Shepherds Bush Empire 20th June 2013
Even from up here on the balcony, there’s something about the figure of Steve Winwood – 64 years young, medium of stature, and still suave even when sporting a pair of superb Cockleshell Bay-style mutton chops – that remains immediately striking and charismatic. Whether sat at a vintage, 100 percent authentic Hammond organ and electric piano, or stood strumming all manner of vintage string instrumentation, the man simply exudes undeniable class and panache. Then again, we are talking about a man who’s been bringing us his own unique blend of blue-eyed Soul, Rock and Psychedelia for almost 50 years, since he first convinced thousands of radio listeners (my own father included) that they were actually hearing the voice of a genuine Black American man, and not a shy White Brummie teenager.
And that voice hasn’t changed much either. I could list numerous vintage, veteran and ‘heritage’ acts I’ve seen over the years whose vocal prowess has either diminished or damn near vanished completely, but Winwoods’ tone and timbre is still as smooth, evocative and resonant as ever, still carrying off the likes of ‘I’m A Man’ or ‘The Low Spark Of High Heeled Boys’ and ‘Can’t Find My Way Home’ – the latter a lyric that I’m sure has crossed many of our minds when stumbling out of a NUTs allnighter- with the exact same fervour he would have in ’66, ‘69 or ’72. At times, as on the relentlessly funky ‘Had To Cry Today’, the notes simply tumble from his mouth, causing many of us to open our own in sheer awe.
However, lest we forget, that’s only one third of the Winwood experience. Would the Mod, Psych , R’n’B or even progressive Rock Scenes of the late 60s-early 70s have been the same without his deft, subtle keyboard playing? I sincerely doubt it – and witnessing him still faithfully replicate that soulful, swinging timbre on an extended, free-jamming ‘Light Up Or Leave Me Alone’ (a worthy tribute to his departed bandmate and lyricist, Jim Capaldi) or my own personal favourite ‘Empty Pages’ – the very first song I ever danced to at Lordy Lords all those years ago- simply hammers that even further home. Then there’s his obvious mastery on acoustic AND electric guitars and mandolin, which bring extra texture to low-key, folkish opener ‘Rainmaker’ and an improved, mellowed and thoroughly reworked ‘Back In The High Life Again’ – a song which, now stripped of the atrocious “big production” techniques of its original 80s incarnation, sits easily and snugly among its older counterparts. Of course, the sly old muse teased us at this juncture by playing the intro to ‘John Barleycorn’ first (play it in full next time, please) but in a way, that only reiterates my point even further.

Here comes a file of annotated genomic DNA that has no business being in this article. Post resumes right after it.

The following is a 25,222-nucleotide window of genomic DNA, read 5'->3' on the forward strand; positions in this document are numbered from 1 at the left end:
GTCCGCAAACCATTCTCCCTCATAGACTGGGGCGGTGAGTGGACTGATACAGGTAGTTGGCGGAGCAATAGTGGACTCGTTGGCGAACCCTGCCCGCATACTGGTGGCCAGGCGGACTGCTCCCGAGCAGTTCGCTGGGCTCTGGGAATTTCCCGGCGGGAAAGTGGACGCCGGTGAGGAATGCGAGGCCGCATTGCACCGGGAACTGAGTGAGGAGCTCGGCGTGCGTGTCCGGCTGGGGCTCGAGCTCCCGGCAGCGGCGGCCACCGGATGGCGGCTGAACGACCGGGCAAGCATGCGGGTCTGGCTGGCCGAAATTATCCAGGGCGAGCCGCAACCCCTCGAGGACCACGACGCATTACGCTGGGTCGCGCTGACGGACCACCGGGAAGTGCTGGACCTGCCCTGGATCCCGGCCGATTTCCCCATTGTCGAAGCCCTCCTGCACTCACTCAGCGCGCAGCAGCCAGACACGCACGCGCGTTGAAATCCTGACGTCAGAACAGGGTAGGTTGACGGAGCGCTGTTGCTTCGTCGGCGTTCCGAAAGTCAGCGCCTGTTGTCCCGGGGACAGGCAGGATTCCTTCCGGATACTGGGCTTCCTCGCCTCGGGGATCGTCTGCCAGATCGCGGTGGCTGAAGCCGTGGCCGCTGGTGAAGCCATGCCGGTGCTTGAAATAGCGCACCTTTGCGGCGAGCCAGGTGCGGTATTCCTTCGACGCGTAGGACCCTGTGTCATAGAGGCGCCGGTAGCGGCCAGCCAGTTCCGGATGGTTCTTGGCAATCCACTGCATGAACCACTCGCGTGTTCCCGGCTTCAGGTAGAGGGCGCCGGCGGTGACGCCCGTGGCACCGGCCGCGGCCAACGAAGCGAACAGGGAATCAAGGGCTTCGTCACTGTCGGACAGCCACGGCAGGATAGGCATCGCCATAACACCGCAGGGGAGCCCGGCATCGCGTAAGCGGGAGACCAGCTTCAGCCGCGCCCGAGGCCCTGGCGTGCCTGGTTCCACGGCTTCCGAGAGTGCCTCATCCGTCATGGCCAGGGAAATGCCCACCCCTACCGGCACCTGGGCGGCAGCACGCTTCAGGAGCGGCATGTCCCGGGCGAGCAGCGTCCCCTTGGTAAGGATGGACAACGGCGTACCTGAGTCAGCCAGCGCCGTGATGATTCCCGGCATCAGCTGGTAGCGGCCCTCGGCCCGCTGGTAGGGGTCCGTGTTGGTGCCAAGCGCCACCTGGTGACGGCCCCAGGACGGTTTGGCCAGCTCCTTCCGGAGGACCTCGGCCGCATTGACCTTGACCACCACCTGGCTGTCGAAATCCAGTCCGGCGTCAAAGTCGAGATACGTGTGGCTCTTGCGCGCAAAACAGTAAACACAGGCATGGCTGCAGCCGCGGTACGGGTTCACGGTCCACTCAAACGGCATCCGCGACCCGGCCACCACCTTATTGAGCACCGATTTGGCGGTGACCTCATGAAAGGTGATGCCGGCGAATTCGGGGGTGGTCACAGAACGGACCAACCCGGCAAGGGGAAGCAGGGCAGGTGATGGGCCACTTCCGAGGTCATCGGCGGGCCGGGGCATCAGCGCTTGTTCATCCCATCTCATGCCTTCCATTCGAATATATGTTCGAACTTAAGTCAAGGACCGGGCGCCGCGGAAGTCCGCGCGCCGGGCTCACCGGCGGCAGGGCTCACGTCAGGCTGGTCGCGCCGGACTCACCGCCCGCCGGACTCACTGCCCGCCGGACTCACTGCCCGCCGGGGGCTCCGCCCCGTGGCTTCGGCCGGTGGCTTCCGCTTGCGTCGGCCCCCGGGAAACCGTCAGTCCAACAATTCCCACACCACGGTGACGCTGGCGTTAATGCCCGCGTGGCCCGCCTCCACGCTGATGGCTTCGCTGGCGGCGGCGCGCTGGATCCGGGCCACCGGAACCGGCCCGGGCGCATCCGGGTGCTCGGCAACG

In fact, by applying this technique to all the 80s material aired tonight, even ‘Higher Love’, Winwood achieves what others have often thought impossible, by making the previously unlistenable not only listenable, but thoroughly agreeable. Where big, reverby, handclappy drums and synths once stood, now sit subtle congas and moody, atmospheric Hammond: where multitracked vocals once populated a nightmarish ‘Yuppie disco’ in your head, an understated groove now flits about the room, the same method also serving more recent entries ‘Fly’ and ‘At Times We Do Forget’ equally well. Sadly there’s no room for the Viv Stanshall-composed ‘Arc Of A Diver’, still probably Steve’s best latterday cut, (“Latterday?” It’s 33 years old!! – Ed) but when faced with the full-on R’n’B/Brum Beat thrust of ‘Gimme Some Lovin’ and ‘Keep On Running’, even without the slashing Davis guitar of the originals, that’s not really an issue. And as for ‘Dear Mr Fantasy’…’staggering’ doesn’t even begin to do it justice.
Whereas previous shows from the last decade may have stood outside our remit somewhat, tonight’s set, could almost have been tailor-made for a NUTs reader, many of whom probably never saw the original Spencer Davis Group, will never see Traffic (especially now he and Dave Mason are the only members left alive) and almost certainly never see Blind Faith: the irony being, I actually had no idea what I was going to get until I entered the Empire’s ancient portals. May I suggest, therefore, that anyone reading this who hasn’t seen Steve Winwood yet should do so as soon as possible, wherever possible? Judging by the crowd, I wasn’t the only Mod, Psych head or 6Ts nut in the audience (as opposed to the MOR twats who had populated the Joe Cocker show at Hammersmith two months previously), and I definitely wasn’t the only one knocked sideways by what I witnessed, as I’m sure you too will be. An extraordinary show from an extraordinary man.
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